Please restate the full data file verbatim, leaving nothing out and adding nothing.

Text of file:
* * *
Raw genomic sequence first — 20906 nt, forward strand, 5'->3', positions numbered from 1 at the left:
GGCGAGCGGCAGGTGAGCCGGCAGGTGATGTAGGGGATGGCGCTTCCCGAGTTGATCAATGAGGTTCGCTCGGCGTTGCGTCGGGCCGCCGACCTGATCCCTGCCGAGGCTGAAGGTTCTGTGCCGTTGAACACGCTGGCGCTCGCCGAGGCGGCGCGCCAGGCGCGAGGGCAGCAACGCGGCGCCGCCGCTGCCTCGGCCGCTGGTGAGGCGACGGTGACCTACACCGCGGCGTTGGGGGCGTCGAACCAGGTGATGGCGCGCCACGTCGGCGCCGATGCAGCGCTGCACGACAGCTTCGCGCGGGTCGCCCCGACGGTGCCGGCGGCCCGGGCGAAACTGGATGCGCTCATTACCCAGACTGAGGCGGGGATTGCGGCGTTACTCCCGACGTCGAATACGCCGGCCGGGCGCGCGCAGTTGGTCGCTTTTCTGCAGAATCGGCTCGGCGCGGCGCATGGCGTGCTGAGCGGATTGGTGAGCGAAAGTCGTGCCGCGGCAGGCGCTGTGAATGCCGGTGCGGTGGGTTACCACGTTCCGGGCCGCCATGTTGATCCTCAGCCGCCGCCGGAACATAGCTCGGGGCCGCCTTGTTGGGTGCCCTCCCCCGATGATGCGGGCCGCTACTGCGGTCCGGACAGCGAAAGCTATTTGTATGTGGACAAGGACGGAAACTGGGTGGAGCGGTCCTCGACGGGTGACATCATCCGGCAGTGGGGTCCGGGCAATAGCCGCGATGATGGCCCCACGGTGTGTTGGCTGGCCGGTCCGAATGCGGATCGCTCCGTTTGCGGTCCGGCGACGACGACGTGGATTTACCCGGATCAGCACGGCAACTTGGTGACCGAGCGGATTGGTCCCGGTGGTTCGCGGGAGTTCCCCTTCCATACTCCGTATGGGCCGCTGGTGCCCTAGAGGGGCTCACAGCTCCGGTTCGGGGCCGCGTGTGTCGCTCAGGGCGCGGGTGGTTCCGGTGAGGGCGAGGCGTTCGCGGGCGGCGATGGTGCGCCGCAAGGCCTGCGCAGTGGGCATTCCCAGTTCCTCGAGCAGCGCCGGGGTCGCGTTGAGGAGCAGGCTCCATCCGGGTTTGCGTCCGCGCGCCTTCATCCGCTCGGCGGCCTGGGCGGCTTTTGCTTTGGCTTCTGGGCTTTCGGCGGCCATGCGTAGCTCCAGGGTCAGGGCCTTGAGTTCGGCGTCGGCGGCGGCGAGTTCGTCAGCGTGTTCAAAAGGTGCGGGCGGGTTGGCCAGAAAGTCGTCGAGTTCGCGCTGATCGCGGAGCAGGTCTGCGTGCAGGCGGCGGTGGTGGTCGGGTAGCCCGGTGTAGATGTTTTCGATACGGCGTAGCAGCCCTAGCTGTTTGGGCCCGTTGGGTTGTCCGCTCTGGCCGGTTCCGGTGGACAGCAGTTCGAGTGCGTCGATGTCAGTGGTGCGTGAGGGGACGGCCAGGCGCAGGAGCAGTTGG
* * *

Raw genomic sequence first — 20906 nt, forward strand, 5'->3', positions numbered from 1 at the left:
GGCGAGCGGCAGGTGAGCCGGCAGGTGATGTAGGGGATGGCGCTTCCCGAGTTGATCAATGAGGTTCGCTCGGCGTTGCGTCGGGCCGCCGACCTGATCCCTGCCGAGGCTGAAGGTTCTGTGCCGTTGAACACGCTGGCGCTCGCCGAGGCGGCGCGCCAGGCGCGAGGGCAGCAACGCGGCGCCGCCGCTGCCTCGGCCGCTGGTGAGGCGACGGTGACCTACACCGCGGCGTTGGGGGCGTCGAACCAGGTGATGGCGCGCCACGTCGGCGCCGATGCAGCGCTGCACGACAGCTTCGCGCGGGTCGCCCCGACGGTGCCGGCGGCCCGGGCGAAACTGGATGCGCTCATTACCCAGACTGAGGCGGGGATTGCGGCGTTACTCCCGACGTCGAATACGCCGGCCGGGCGCGCGCAGTTGGTCGCTTTTCTGCAGAATCGGCTCGGCGCGGCGCATGGCGTGCTGAGCGGATTGGTGAGCGAAAGTCGTGCCGCGGCAGGCGCTGTGAATGCCGGTGCGGTGGGTTACCACGTTCCGGGCCGCCATGTTGATCCTCAGCCGCCGCCGGAACATAGCTCGGGGCCGCCTTGTTGGGTGCCCTCCCCCGATGATGCGGGCCGCTACTGCGGTCCGGACAGCGAAAGCTATTTGTATGTGGACAAGGACGGAAACTGGGTGGAGCGGTCCTCGACGGGTGACATCATCCGGCAGTGGGGTCCGGGCAATAGCCGCGATGATGGCCCCACGGTGTGTTGGCTGGCCGGTCCGAATGCGGATCGCTCCGTTTGCGGTCCGGCGACGACGACGTGGATTTACCCGGATCAGCACGGCAACTTGGTGACCGAGCGGATTGGTCCCGGTGGTTCGCGGGAGTTCCCCTTCCATACTCCGTATGGGCCGCTGGTGCCCTAGAGGGGCTCACAGCTCCGGTTCGGGGCCGCGTGTGTCGCTCAGGGCGCGGGTGGTTCCGGTGAGGGCGAGGCGTTCGCGGGCGGCGATGGTGCGCCGCAAGGCCTGCGCAGTGGGCATTCCCAGTTCCTCGAGCAGCGCCGGGGTCGCGTTGAGGAGCAGGCTCCATCCGGGTTTGCGTCCGCGCGCCTTCATCCGCTCGGCGGCCTGGGCGGCTTTTGCTTTGGCTTCTGGGCTTTCGGCGGCCATGCGTAGCTCCAGGGTCAGGGCCTTGAGTTCGGCGTCGGCGGCGGCGAGTTCGTCAGCGTGTTCAAAAGGTGCGGGCGGGTTGGCCAGAAAGTCGTCGAGTTCGCGCTGATCGCGGAGCAGGTCTGCGTGCAGGCGGCGGTGGTGGTCGGGTAGCCCGGTGTAGATGTTTTCGATACGGCGTAGCAGCCCTAGCTGTTTGGGCCCGTTGGGTTGTCCGCTCTGGCCGGTTCCGGTGGACAGCAGTTCGAGTGCGTCGATGTCAGTGGTGCGTGAGGGGACGGCCAGGCGCAGGAGCAGTTGG